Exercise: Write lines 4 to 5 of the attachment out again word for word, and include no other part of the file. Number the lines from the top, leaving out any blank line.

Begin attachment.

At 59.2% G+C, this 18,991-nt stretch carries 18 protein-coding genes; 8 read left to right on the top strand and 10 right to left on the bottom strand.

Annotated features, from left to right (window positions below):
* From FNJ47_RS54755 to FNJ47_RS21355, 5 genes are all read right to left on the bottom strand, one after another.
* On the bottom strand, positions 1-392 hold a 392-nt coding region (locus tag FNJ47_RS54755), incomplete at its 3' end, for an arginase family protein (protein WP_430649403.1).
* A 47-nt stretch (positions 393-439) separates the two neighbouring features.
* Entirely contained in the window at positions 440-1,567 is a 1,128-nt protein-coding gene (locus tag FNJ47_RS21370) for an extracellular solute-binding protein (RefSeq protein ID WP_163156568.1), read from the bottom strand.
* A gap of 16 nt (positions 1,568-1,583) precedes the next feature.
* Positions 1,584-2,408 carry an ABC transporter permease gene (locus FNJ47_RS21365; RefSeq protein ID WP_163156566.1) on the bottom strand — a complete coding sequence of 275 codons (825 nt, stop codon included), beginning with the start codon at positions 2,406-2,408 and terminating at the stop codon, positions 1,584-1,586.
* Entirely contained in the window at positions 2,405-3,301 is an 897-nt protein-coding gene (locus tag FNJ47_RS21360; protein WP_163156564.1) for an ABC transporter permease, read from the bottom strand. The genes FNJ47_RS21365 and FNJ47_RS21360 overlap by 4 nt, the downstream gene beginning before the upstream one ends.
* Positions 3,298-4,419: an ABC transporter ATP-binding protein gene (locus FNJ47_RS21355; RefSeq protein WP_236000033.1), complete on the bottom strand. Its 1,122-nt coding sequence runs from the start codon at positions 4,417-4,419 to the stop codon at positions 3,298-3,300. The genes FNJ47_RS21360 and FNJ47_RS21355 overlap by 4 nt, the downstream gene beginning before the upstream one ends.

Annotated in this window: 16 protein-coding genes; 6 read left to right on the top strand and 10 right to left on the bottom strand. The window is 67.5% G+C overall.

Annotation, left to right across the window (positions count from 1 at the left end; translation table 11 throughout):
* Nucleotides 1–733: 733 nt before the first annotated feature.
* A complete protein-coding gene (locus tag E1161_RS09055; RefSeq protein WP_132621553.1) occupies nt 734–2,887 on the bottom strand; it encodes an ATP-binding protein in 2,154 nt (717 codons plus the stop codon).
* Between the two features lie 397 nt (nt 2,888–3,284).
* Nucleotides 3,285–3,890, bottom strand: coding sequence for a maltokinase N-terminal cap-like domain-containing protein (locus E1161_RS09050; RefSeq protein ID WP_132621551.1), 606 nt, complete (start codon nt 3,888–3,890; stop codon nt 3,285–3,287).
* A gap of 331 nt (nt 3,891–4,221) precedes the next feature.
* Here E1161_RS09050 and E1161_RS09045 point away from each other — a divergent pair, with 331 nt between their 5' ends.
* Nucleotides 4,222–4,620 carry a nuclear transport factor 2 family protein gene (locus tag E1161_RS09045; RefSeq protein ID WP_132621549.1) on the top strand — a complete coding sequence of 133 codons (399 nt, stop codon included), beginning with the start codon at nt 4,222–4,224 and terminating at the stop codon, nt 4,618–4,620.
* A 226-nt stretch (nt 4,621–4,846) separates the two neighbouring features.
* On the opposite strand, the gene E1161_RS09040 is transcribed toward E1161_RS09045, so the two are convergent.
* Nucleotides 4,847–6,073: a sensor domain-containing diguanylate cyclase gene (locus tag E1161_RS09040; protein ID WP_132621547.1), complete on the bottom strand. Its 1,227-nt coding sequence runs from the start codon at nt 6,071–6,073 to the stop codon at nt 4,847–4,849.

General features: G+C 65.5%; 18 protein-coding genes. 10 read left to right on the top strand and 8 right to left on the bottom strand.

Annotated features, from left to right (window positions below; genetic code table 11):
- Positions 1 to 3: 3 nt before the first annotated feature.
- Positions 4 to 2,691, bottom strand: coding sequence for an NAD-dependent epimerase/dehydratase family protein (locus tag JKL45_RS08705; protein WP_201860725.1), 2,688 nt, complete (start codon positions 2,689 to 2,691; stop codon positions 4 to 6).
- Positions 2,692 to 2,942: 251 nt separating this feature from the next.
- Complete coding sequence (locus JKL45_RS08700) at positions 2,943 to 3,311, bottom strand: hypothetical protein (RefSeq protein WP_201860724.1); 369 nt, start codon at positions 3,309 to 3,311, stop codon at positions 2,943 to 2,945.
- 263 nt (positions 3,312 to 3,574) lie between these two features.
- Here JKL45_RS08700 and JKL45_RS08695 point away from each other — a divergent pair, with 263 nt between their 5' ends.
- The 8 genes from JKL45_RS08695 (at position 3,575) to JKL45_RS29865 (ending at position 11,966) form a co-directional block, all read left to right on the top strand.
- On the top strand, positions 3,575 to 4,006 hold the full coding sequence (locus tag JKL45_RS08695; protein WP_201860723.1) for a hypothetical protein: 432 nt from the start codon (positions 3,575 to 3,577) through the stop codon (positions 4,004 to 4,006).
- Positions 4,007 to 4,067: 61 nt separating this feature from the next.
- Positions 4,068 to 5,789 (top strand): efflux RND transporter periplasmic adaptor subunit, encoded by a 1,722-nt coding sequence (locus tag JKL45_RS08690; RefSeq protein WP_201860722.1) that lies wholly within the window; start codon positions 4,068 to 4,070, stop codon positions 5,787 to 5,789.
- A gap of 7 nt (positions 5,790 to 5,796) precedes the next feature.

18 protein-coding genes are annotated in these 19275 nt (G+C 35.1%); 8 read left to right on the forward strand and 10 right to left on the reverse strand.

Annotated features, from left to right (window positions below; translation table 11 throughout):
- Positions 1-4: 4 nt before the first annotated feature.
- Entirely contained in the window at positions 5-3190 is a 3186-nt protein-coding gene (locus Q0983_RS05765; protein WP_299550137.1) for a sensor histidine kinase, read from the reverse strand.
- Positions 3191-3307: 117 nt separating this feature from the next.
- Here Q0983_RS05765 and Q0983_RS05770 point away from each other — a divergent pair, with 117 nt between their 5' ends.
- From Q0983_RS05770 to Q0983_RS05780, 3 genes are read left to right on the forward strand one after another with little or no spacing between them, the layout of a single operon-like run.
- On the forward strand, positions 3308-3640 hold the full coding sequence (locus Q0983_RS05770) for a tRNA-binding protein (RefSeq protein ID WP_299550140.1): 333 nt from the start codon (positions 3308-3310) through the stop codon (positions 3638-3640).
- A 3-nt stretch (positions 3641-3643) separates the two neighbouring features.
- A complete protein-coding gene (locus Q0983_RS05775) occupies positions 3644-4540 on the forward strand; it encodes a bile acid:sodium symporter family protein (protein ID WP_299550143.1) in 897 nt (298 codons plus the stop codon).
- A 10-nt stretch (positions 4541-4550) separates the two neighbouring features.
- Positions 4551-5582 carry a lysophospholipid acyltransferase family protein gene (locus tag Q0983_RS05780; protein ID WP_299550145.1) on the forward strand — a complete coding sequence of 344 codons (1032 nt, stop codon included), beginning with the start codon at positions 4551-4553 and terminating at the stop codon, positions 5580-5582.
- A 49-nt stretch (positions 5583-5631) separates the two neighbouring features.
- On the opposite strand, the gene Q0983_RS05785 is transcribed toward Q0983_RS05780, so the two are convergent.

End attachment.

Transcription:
* On the bottom strand, positions 1-392 hold a 392-nt coding region (locus tag FNJ47_RS54755), incomplete at its 3' end, for an arginase family protein (protein WP_430649403.1).
* A 47-nt stretch (positions 393-439) separates the two neighbouring features.